22 February 2008

A bit o' history

Since I did promise this would be the topic of my next post...

As I remember it, my first experience with any form of needlework was when I was in kindergarten or maybe first grade. My mom sketched out a cross-stitch pattern of my name for me to follow. I believe my brother, a year younger, did his name as well (on a separate piece of fabric).

I continued to do at least some cross-stitch until shortly before my first daughter was born; I have since discovered that for me at least, cross-stitch does not blend as easily with having young children as various other types of needlework.

I learned to hand sewing sometime in elementary school, machine sewing in junior high school. (I vividly remember being annoyed that by the time I got truly good at making doll clothes, I was too old to play with them.)

My aunt tried to teach me to crochet when I was in my tween or very early teen years, but I ended up teaching myself when I was sixteen (from a "Learn to Crochet" article that I still have, somewhere). I actually crocheted a fair amount in high school, during class — it helped me focus, and I was fortunate enough to have teachers who didn't mind as long as my grades stayed good.

I made my first attempt at knitting sometime in late high school, a dolman sleeved sweater to be made from a pink/gray variegated acrylic yarn — what can I say, it was the 80s. I got several inches done before deciding that I would stick with crochet.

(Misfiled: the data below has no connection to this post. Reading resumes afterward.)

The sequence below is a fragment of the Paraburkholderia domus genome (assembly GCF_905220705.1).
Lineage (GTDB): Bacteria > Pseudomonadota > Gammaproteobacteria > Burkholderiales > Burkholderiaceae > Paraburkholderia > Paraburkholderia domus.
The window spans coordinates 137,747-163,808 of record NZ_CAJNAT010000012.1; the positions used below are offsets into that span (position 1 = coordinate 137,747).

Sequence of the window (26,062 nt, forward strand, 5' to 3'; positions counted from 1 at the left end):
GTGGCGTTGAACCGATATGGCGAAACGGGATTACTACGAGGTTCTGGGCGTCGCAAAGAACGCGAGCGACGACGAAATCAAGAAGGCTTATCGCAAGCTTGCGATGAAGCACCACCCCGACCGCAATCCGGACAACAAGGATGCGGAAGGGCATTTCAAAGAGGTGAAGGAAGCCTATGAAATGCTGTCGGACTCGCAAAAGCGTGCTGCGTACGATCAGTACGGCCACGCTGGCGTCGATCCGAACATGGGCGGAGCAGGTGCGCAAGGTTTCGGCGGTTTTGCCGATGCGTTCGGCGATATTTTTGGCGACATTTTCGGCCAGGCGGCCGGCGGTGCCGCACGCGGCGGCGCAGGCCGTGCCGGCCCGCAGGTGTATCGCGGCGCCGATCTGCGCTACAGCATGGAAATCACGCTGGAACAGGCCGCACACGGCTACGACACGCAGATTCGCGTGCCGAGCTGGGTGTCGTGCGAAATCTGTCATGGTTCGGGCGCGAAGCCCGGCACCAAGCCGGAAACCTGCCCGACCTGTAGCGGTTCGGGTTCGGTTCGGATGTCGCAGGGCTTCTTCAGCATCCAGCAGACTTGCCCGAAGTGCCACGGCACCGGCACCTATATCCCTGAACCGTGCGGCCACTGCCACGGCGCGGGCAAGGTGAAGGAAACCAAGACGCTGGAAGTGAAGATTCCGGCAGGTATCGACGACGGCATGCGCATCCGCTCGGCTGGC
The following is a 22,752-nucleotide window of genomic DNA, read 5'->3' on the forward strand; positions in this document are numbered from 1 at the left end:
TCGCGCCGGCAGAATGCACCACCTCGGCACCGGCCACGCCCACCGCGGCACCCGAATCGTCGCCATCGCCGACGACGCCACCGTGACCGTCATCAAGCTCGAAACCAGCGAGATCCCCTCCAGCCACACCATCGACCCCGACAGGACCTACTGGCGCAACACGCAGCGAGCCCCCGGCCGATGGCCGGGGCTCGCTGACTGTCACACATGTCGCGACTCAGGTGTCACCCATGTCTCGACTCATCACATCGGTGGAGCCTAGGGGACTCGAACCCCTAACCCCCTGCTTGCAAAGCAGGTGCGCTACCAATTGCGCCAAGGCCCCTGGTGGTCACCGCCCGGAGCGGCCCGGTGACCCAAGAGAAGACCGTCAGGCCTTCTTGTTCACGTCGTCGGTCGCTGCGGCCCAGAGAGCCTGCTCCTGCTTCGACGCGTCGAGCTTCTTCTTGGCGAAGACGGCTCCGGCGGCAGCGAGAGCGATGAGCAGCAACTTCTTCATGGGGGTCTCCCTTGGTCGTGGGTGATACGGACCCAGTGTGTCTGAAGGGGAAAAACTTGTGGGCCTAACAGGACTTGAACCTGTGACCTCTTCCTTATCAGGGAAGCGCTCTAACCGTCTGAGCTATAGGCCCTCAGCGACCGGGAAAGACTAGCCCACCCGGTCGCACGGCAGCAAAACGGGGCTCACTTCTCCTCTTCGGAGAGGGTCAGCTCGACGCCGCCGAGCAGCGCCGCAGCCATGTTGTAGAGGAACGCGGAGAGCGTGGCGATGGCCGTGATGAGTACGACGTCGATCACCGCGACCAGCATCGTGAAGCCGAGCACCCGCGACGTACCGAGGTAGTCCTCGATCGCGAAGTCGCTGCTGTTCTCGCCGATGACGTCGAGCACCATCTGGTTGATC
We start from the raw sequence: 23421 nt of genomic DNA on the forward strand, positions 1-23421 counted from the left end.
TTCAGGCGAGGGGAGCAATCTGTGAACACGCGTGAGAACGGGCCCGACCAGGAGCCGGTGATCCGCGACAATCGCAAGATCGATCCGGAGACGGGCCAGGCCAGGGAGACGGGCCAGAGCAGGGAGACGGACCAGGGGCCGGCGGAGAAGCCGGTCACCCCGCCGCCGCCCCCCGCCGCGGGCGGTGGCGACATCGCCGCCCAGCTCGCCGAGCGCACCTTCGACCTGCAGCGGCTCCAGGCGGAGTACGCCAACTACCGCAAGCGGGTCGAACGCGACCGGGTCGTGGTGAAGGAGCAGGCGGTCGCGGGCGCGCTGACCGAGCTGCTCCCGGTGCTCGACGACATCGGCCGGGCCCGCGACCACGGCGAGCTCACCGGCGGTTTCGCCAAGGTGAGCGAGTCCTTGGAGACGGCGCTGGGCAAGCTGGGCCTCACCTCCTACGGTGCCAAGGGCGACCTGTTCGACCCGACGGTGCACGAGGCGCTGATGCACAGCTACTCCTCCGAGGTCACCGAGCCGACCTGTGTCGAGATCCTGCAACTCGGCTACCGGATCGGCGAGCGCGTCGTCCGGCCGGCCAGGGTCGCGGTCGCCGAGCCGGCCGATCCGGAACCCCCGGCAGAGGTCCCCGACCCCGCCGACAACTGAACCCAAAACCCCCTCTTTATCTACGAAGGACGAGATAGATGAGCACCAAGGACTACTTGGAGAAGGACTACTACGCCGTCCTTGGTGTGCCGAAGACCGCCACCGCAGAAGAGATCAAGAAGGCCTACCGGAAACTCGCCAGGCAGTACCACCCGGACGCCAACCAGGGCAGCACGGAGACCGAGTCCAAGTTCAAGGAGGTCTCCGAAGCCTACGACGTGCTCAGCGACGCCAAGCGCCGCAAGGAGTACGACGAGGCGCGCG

I pieced my first blanket top, a log cabin pattern, from material I had tie dyed myself during the summer before I went away to college. I didn't return to piecework and quilting until the spring of 2004, when I made a baby quilt of my own design for a friend (at left). I've since make one other baby quilt, when I took a class on paper piecing in 2007. Both of these can be seen in my Picasa Web Album:
In the fall of 2006 I decided to give knitting another try and took a class. Fortunately for me, the instructor looked at how I was holding the needles and said, "Oh, you'd do better with Continental knitting than American..." She was right, it suits how I already hold yarn from years and years of crocheting, and I've been happily knitting every since.

And what that doesn't cover, no one needs to know! (It's questionable whether anyone besides me needs to know this muc. *grin*)

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